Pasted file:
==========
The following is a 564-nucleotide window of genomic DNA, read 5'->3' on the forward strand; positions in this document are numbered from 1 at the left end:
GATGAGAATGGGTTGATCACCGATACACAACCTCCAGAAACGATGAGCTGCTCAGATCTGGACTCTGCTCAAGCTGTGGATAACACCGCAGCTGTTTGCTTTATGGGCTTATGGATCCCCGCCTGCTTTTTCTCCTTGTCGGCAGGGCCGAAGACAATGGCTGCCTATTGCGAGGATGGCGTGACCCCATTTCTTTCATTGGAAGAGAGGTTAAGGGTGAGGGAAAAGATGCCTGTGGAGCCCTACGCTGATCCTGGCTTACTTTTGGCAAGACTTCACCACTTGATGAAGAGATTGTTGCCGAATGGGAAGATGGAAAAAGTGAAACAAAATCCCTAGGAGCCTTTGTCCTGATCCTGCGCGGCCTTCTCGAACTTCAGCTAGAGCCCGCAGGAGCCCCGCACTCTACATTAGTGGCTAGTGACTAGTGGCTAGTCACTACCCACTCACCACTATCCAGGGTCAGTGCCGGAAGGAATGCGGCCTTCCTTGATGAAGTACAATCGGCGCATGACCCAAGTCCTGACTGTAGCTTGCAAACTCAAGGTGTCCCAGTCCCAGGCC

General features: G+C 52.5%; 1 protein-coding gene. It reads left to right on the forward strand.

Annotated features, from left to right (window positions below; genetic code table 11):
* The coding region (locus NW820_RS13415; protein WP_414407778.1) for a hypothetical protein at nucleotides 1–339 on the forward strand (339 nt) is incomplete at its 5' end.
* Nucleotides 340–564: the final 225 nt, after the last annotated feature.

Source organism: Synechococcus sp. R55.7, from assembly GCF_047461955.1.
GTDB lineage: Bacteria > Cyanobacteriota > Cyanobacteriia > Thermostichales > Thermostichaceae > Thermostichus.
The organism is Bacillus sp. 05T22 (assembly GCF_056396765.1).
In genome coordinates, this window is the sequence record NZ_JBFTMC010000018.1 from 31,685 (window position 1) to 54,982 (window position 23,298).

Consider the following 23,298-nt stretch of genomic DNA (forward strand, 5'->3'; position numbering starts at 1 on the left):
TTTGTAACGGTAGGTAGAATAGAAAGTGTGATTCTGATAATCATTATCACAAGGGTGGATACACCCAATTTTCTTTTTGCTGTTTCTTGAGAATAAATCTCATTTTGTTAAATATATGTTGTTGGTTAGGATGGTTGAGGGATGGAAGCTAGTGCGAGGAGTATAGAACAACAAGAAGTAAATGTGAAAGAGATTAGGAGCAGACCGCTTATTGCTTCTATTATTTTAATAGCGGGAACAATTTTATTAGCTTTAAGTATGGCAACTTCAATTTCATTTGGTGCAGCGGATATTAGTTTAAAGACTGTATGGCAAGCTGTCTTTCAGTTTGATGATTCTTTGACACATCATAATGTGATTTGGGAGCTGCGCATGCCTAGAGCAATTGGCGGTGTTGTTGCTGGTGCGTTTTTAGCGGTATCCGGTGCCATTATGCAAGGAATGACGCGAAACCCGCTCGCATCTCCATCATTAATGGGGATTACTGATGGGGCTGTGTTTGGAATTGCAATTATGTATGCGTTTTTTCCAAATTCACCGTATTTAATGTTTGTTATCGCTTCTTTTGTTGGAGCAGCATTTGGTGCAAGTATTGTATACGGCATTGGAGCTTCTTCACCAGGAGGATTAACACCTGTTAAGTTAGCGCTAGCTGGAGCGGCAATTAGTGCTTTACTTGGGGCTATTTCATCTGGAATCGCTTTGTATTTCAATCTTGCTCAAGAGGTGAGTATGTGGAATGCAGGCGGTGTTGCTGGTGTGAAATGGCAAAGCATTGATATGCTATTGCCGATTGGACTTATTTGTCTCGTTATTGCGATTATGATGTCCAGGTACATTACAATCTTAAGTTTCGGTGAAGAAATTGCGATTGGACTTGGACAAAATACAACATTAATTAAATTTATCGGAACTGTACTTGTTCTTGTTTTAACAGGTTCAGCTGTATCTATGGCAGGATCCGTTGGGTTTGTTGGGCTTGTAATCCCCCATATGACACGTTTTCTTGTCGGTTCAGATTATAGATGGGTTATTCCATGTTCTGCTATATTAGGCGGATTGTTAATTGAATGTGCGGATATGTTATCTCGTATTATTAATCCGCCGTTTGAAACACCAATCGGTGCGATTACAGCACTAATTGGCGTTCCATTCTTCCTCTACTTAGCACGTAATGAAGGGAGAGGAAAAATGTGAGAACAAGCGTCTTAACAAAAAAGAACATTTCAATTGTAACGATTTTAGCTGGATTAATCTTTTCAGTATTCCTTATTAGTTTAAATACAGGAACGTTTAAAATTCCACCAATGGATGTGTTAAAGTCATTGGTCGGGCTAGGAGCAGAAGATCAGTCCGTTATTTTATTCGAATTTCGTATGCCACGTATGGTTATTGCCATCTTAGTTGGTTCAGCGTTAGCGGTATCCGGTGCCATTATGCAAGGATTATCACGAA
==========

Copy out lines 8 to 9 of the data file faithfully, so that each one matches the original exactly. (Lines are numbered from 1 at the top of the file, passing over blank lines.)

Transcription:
GTDB lineage: Bacteria > Cyanobacteriota > Cyanobacteriia > Thermostichales > Thermostichaceae > Thermostichus.
The organism is Bacillus sp. 05T22 (assembly GCF_056396765.1).